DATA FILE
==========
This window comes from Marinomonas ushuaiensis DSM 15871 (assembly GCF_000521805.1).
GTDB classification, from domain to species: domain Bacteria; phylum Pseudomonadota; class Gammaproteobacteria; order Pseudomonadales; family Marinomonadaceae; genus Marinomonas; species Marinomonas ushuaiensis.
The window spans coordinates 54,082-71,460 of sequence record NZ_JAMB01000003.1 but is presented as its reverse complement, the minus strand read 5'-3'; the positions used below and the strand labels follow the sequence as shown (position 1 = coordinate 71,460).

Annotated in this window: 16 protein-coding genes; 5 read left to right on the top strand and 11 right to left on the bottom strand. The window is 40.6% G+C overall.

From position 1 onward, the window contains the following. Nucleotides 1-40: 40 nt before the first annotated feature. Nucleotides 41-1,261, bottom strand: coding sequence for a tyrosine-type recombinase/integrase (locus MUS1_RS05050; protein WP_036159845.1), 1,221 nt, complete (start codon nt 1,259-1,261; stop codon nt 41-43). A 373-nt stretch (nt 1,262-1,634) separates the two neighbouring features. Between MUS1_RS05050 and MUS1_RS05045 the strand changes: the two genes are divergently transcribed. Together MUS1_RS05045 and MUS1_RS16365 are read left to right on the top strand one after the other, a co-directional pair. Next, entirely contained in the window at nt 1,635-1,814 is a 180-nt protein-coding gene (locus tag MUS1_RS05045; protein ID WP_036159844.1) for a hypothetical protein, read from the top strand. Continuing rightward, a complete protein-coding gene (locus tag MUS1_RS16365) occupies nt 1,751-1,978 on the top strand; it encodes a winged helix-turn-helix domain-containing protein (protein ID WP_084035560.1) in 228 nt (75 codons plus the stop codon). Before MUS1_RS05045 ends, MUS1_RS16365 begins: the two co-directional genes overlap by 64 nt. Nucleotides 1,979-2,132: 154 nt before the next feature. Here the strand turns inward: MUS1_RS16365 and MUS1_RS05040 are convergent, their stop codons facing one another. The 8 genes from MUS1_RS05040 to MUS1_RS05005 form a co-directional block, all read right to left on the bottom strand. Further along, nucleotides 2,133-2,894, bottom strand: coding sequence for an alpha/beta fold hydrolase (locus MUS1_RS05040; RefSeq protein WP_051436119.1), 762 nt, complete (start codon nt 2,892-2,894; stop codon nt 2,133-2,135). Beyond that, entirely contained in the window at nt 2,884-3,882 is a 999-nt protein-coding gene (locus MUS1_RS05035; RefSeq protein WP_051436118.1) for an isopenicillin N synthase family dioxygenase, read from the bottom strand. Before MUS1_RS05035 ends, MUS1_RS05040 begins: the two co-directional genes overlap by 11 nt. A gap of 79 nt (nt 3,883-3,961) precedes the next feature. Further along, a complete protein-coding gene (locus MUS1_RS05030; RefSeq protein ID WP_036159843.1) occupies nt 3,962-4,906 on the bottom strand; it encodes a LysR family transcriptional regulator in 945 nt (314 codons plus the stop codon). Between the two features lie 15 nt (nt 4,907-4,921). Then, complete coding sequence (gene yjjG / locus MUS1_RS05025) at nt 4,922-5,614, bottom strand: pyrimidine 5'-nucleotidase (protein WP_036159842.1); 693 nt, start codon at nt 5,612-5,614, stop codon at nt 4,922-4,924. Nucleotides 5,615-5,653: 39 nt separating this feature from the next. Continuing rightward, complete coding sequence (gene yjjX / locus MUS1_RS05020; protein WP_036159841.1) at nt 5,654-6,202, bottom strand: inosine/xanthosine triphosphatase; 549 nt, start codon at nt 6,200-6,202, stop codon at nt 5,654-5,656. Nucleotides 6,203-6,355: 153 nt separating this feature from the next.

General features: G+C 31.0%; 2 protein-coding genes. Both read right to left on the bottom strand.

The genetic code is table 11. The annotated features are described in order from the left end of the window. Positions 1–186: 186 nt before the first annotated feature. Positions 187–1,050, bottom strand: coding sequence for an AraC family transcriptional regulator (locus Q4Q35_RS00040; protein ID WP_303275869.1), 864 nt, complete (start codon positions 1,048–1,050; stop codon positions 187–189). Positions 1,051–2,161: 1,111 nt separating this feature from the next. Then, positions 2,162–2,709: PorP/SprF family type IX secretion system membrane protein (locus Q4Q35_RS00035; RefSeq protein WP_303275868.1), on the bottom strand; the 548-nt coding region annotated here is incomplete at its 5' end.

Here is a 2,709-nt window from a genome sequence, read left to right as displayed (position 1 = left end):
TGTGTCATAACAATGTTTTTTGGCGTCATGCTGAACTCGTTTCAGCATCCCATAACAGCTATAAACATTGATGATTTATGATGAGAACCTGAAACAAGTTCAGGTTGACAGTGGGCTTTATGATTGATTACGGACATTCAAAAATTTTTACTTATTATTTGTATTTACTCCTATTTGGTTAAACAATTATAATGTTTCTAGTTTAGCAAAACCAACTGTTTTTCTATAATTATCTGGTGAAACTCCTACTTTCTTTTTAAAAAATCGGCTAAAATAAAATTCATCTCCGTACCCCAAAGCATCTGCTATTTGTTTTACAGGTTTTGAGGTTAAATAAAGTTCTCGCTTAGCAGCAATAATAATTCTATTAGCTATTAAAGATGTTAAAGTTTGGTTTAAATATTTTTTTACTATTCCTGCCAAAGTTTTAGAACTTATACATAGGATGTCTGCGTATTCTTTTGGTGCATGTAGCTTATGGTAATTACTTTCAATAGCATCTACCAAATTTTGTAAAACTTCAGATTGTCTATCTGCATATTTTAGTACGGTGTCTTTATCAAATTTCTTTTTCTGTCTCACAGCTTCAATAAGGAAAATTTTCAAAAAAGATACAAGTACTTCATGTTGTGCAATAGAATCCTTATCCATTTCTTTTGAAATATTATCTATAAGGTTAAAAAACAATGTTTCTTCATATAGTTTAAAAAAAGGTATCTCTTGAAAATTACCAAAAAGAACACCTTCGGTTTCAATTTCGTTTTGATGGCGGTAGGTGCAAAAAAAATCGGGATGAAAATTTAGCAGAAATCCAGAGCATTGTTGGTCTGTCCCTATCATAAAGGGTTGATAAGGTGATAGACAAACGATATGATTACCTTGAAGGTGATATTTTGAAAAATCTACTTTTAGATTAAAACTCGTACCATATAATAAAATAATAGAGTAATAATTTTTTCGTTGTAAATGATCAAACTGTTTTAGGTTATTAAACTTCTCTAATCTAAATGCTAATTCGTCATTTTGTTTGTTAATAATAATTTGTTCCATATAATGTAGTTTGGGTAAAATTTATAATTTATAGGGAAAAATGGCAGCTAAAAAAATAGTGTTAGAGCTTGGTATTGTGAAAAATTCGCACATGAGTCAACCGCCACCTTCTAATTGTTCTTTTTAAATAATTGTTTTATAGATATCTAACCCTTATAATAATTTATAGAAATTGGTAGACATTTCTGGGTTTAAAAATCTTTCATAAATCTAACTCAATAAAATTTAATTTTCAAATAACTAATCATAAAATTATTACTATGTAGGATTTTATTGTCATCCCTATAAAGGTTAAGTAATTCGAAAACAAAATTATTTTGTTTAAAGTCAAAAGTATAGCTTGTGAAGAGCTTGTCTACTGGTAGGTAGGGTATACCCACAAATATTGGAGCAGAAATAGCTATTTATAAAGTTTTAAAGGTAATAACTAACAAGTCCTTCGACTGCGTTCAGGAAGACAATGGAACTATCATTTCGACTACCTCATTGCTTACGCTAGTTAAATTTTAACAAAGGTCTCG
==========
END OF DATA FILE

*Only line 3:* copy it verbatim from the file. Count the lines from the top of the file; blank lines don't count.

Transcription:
The window spans coordinates 54,082-71,460 of sequence record NZ_JAMB01000003.1 but is presented as its reverse complement, the minus strand read 5'-3'; the positions used below and the strand labels follow the sequence as shown (position 1 = coordinate 71,460).